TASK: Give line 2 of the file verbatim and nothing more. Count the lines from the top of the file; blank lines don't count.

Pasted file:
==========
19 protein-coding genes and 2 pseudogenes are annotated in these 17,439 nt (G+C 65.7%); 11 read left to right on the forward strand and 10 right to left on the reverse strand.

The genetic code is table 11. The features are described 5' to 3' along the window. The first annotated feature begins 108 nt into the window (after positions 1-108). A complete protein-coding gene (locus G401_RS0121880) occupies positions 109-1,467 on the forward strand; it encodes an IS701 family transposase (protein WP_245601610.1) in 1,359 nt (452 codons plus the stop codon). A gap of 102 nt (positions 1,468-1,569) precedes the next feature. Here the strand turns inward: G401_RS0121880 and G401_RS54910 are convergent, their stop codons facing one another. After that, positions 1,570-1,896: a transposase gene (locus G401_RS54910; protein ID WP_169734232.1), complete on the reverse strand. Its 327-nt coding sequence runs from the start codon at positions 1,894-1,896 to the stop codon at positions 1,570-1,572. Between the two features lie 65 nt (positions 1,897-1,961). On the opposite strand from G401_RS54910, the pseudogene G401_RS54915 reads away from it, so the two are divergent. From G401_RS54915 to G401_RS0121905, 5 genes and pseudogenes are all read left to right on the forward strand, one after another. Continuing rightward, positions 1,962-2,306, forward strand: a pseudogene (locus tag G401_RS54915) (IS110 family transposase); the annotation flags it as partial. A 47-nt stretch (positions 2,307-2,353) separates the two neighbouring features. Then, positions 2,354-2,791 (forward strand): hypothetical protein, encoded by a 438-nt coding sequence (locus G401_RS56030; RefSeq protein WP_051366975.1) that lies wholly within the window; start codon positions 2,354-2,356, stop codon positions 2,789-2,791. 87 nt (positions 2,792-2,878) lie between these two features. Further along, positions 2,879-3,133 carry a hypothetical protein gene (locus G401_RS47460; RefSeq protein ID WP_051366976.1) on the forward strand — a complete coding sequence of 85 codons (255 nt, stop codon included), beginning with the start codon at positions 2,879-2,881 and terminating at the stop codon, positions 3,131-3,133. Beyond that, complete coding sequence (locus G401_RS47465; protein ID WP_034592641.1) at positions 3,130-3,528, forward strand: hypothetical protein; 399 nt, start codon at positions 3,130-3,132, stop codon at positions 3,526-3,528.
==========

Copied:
The genetic code is table 11. The features are described 5' to 3' along the window. The first annotated feature begins 108 nt into the window (after positions 1-108). A complete protein-coding gene (locus G401_RS0121880) occupies positions 109-1,467 on the forward strand; it encodes an IS701 family transposase (protein WP_245601610.1) in 1,359 nt (452 codons plus the stop codon). A gap of 102 nt (positions 1,468-1,569) precedes the next feature. Here the strand turns inward: G401_RS0121880 and G401_RS54910 are convergent, their stop codons facing one another. After that, positions 1,570-1,896: a transposase gene (locus G401_RS54910; protein ID WP_169734232.1), complete on the reverse strand. Its 327-nt coding sequence runs from the start codon at positions 1,894-1,896 to the stop codon at positions 1,570-1,572. Between the two features lie 65 nt (positions 1,897-1,961). On the opposite strand from G401_RS54910, the pseudogene G401_RS54915 reads away from it, so the two are divergent. From G401_RS54915 to G401_RS0121905, 5 genes and pseudogenes are all read left to right on the forward strand, one after another. Continuing rightward, positions 1,962-2,306, forward strand: a pseudogene (locus tag G401_RS54915) (IS110 family transposase); the annotation flags it as partial. A 47-nt stretch (positions 2,307-2,353) separates the two neighbouring features. Then, positions 2,354-2,791 (forward strand): hypothetical protein, encoded by a 438-nt coding sequence (locus G401_RS56030; RefSeq protein WP_051366975.1) that lies wholly within the window; start codon positions 2,354-2,356, stop codon positions 2,789-2,791. 87 nt (positions 2,792-2,878) lie between these two features. Further along, positions 2,879-3,133 carry a hypothetical protein gene (locus G401_RS47460; RefSeq protein ID WP_051366976.1) on the forward strand — a complete coding sequence of 85 codons (255 nt, stop codon included), beginning with the start codon at positions 2,879-2,881 and terminating at the stop codon, positions 3,131-3,133. Beyond that, complete coding sequence (locus G401_RS47465; protein ID WP_034592641.1) at positions 3,130-3,528, forward strand: hypothetical protein; 399 nt, start codon at positions 3,130-3,132, stop codon at positions 3,526-3,528.